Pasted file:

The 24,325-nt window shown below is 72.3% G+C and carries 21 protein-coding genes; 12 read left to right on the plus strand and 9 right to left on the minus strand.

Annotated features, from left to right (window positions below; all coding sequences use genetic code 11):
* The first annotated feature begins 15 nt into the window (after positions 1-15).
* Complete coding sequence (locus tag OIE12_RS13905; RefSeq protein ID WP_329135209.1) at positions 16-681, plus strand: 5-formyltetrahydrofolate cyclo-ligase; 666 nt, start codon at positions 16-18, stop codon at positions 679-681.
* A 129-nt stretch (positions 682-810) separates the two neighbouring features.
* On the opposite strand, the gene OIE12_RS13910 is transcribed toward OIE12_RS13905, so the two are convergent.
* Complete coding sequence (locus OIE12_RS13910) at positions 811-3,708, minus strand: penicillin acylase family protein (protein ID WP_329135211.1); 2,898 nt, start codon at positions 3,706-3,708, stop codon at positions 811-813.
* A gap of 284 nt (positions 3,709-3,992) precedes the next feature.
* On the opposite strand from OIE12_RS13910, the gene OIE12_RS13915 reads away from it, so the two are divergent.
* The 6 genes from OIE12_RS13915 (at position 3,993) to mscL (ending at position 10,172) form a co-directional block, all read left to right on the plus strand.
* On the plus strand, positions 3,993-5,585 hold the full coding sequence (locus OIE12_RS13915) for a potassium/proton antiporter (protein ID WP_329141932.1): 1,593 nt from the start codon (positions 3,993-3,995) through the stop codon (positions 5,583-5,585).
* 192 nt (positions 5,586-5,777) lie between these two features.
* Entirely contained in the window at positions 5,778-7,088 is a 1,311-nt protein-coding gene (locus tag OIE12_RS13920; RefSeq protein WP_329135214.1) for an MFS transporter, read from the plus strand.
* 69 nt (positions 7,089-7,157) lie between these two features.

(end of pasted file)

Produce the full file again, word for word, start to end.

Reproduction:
The 24,325-nt window shown below is 72.3% G+C and carries 21 protein-coding genes; 12 read left to right on the plus strand and 9 right to left on the minus strand.

Annotated features, from left to right (window positions below; all coding sequences use genetic code 11):
* The first annotated feature begins 15 nt into the window (after positions 1-15).
* Complete coding sequence (locus tag OIE12_RS13905; RefSeq protein ID WP_329135209.1) at positions 16-681, plus strand: 5-formyltetrahydrofolate cyclo-ligase; 666 nt, start codon at positions 16-18, stop codon at positions 679-681.
* A 129-nt stretch (positions 682-810) separates the two neighbouring features.
* On the opposite strand, the gene OIE12_RS13910 is transcribed toward OIE12_RS13905, so the two are convergent.
* Complete coding sequence (locus OIE12_RS13910) at positions 811-3,708, minus strand: penicillin acylase family protein (protein ID WP_329135211.1); 2,898 nt, start codon at positions 3,706-3,708, stop codon at positions 811-813.
* A gap of 284 nt (positions 3,709-3,992) precedes the next feature.
* On the opposite strand from OIE12_RS13910, the gene OIE12_RS13915 reads away from it, so the two are divergent.
* The 6 genes from OIE12_RS13915 (at position 3,993) to mscL (ending at position 10,172) form a co-directional block, all read left to right on the plus strand.
* On the plus strand, positions 3,993-5,585 hold the full coding sequence (locus OIE12_RS13915) for a potassium/proton antiporter (protein ID WP_329141932.1): 1,593 nt from the start codon (positions 3,993-3,995) through the stop codon (positions 5,583-5,585).
* 192 nt (positions 5,586-5,777) lie between these two features.
* Entirely contained in the window at positions 5,778-7,088 is a 1,311-nt protein-coding gene (locus tag OIE12_RS13920; RefSeq protein WP_329135214.1) for an MFS transporter, read from the plus strand.
* 69 nt (positions 7,089-7,157) lie between these two features.